Monday, 4 July 2016

The Bishop's Palace at St Davids

The remains of the Bishops of St Davids principle palace are located alongside the cathedral in the tranquil valley of the river Alun. This would have been the finest collection of buildings in Wales during the medieval period, rivaled only by Lamphey Bishop's Palace.

Even in its ruined state the Bishop's Palace at St Davids still conveys the affluence and power of the medieval church.

Bishop's Palace, St Davids - South Range
Just look at this place, it is built for drama. The whole site sends shivers down the spine. It evokes a period when religion was the order of the day and bishops were powerbrokers par excellence.

Lavish decorations, corbels carved as human heads and striking chequerboard stonework are all testament to the wealth and status of these medieval men of religion.

The bishop's private quarters
Bishop Thomas Bek (1280-93) undertook significant new building work on the site but it was Bishop Henry de Gower (1328-47) of Lamphey Palace fame who was responsible for virtually the entire palace we see today. His legacy consists of two great ranges. The east range – the simpler of the two – was the first to be built. This was his private domain. The second, the south range, was much grander and built for stylish entertaining. The great hall, the most impressive chamber in the palace, created the perfect backdrop for banquets.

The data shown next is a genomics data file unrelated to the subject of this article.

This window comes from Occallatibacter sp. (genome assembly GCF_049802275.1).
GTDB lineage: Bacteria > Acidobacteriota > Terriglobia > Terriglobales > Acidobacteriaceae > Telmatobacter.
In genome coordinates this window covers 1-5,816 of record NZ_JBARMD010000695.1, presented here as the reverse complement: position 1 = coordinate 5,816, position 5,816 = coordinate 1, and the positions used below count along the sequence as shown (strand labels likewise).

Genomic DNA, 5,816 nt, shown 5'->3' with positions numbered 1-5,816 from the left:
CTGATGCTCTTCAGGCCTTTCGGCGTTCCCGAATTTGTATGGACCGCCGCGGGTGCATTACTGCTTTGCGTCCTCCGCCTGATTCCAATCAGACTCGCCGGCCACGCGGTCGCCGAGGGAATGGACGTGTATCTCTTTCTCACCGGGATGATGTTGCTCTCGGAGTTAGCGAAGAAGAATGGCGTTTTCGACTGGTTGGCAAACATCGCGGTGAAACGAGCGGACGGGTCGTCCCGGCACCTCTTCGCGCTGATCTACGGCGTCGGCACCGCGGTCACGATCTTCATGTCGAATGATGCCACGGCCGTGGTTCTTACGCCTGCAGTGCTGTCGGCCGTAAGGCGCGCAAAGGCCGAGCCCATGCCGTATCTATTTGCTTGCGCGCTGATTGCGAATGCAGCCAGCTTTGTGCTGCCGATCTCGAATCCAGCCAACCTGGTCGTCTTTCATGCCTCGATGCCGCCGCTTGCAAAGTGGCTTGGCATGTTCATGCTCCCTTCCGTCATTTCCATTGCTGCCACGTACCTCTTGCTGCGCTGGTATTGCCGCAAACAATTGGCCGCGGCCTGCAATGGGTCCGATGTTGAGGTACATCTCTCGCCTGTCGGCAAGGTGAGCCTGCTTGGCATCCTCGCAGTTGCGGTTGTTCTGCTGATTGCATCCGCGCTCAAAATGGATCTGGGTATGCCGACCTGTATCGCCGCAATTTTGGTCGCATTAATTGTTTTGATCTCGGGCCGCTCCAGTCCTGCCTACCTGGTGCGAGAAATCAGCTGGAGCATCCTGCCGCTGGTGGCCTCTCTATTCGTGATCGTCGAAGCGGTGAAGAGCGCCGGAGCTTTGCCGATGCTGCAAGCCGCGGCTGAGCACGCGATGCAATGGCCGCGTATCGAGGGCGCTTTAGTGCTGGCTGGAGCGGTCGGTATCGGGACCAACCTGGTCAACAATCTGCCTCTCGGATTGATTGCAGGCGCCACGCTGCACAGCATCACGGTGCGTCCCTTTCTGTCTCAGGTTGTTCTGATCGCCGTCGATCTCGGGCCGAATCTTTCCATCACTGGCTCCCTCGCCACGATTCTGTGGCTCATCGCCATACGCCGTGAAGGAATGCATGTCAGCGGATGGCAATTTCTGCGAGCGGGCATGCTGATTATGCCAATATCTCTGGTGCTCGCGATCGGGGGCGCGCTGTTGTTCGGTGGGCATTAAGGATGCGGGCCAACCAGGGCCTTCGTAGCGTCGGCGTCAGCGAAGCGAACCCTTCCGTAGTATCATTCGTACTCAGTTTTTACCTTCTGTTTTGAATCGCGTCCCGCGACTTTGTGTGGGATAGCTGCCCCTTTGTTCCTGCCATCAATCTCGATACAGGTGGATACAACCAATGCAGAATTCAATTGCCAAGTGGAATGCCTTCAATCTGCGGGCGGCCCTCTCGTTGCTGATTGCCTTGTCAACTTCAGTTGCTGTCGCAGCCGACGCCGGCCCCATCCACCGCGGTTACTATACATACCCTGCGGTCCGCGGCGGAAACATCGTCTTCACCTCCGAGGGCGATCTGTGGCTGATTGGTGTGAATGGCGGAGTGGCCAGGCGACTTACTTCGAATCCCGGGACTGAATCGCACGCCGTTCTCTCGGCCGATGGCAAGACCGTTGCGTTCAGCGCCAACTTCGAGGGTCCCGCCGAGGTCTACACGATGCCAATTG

The East Range
 Looking for more de Gower highlights? Look no further than the fantastic wheel window in the east gable and the majestic porch, an entrance befitting the majesty of such an iconic building.

The Wheel Window
Those medieval bishops certainly liked to live in the lap of luxury. Just consider this, when life in the palace at St Davids became too hard to bear they'd simply decamp and take up residence at Lamphey. Damn life must have been so hard!

I quite like the modern nod to Henry de Gower's brilliance in the shape of this wrought iron wheel window gate.

Wheel Window ironwork